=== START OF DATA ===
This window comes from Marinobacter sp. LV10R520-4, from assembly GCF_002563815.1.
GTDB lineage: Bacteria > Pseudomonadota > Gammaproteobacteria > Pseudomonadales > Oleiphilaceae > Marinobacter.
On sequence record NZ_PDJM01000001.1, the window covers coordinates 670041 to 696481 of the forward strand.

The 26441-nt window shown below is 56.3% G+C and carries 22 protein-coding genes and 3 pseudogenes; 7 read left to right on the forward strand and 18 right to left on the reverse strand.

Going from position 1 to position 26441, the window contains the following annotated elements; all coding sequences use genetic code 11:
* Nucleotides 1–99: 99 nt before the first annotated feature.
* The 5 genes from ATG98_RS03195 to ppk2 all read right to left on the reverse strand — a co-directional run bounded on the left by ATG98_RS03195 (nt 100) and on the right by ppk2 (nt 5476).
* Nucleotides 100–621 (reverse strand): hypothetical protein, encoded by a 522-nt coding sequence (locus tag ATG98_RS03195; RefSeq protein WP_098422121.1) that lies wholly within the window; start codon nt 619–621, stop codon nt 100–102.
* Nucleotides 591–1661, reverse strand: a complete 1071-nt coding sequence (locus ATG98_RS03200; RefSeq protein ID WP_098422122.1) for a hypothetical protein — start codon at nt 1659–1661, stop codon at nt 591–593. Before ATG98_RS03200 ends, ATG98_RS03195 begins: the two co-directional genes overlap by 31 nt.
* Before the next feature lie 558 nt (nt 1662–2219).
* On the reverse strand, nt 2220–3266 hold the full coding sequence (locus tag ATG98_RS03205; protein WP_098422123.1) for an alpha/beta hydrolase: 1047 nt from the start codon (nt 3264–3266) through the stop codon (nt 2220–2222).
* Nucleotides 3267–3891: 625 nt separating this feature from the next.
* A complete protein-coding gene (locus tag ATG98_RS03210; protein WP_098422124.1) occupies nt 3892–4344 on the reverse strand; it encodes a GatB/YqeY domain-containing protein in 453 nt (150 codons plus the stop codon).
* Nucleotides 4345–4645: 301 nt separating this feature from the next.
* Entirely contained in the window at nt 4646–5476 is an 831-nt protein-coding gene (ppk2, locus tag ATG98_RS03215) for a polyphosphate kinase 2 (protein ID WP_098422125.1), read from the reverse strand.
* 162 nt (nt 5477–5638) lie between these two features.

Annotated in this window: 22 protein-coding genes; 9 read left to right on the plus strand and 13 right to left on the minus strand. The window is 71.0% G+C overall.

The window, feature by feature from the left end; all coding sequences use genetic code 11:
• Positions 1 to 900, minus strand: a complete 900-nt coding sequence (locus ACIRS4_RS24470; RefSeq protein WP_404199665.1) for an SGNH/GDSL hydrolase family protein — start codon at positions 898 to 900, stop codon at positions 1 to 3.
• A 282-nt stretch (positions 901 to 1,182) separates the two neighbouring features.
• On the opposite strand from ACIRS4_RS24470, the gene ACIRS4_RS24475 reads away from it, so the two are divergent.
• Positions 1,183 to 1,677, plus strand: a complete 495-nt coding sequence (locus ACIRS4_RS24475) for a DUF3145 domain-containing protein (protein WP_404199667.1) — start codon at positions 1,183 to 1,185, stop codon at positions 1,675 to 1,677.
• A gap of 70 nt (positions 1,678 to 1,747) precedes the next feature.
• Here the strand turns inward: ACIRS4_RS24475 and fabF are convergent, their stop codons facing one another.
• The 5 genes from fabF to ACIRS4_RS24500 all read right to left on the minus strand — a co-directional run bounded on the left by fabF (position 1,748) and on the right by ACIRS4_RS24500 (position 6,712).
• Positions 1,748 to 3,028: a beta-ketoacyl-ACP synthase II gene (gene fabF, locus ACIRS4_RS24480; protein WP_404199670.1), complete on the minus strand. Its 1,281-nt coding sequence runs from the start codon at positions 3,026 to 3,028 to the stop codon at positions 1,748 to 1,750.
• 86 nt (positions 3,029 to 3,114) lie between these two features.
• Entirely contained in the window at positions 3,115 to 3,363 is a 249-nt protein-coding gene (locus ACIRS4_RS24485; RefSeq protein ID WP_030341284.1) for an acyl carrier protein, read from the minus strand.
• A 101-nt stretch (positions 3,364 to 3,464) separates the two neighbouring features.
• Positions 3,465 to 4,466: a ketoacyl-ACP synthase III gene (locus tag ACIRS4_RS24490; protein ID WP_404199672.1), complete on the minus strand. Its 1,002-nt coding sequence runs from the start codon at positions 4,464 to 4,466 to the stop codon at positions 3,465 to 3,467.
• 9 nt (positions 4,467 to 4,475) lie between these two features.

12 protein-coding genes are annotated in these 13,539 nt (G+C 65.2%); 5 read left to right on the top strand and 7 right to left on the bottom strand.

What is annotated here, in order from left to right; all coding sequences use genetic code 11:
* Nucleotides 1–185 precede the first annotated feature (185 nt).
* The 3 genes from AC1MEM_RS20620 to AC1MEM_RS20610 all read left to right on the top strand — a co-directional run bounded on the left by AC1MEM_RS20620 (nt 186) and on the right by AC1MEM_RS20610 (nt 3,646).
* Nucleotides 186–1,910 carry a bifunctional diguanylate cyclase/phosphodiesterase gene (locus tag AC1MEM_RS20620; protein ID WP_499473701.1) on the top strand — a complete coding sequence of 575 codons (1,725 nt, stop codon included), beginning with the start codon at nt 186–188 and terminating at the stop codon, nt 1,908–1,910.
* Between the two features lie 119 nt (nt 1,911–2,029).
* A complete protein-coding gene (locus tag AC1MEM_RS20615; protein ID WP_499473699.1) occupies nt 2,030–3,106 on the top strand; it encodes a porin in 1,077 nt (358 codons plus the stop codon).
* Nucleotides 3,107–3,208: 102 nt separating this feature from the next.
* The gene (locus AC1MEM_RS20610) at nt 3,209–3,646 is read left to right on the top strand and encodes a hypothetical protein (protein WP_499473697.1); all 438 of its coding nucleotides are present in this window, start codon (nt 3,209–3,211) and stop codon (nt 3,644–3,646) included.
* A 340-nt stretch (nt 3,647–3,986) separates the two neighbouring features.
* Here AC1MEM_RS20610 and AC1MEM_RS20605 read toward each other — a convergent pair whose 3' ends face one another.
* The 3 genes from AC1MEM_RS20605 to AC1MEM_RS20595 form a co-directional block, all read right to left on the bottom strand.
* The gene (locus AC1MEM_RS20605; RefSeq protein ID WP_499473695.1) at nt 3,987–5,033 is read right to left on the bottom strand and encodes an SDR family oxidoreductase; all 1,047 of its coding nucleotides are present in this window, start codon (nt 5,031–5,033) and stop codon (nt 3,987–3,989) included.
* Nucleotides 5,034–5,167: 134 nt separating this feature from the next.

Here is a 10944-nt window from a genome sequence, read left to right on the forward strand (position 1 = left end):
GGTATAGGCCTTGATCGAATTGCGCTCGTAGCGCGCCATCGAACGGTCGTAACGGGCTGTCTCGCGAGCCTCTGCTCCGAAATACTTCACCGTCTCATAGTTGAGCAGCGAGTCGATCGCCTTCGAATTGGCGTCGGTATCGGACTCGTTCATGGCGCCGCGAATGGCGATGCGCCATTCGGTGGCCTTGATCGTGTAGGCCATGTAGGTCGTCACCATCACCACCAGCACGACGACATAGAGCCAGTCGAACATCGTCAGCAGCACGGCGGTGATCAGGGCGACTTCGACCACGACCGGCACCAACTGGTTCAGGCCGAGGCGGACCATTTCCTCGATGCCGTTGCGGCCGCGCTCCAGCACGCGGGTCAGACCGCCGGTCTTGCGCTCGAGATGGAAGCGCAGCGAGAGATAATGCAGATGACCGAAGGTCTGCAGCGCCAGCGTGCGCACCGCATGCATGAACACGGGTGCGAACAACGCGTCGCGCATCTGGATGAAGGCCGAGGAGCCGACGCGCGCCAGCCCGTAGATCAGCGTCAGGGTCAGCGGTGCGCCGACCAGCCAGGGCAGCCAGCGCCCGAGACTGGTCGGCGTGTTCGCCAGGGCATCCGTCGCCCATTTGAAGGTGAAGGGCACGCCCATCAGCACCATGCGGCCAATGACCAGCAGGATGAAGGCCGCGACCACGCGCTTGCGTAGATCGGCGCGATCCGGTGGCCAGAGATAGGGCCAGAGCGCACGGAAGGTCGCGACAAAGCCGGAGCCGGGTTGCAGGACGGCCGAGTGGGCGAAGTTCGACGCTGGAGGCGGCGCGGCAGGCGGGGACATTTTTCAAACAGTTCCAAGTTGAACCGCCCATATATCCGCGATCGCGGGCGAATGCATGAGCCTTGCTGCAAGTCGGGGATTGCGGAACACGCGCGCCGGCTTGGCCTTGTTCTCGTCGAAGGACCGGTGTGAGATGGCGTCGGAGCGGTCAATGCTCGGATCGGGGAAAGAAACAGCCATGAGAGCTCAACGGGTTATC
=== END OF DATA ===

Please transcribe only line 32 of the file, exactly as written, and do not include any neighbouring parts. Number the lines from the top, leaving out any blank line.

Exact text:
12 protein-coding genes are annotated in these 13,539 nt (G+C 65.2%); 5 read left to right on the top strand and 7 right to left on the bottom strand.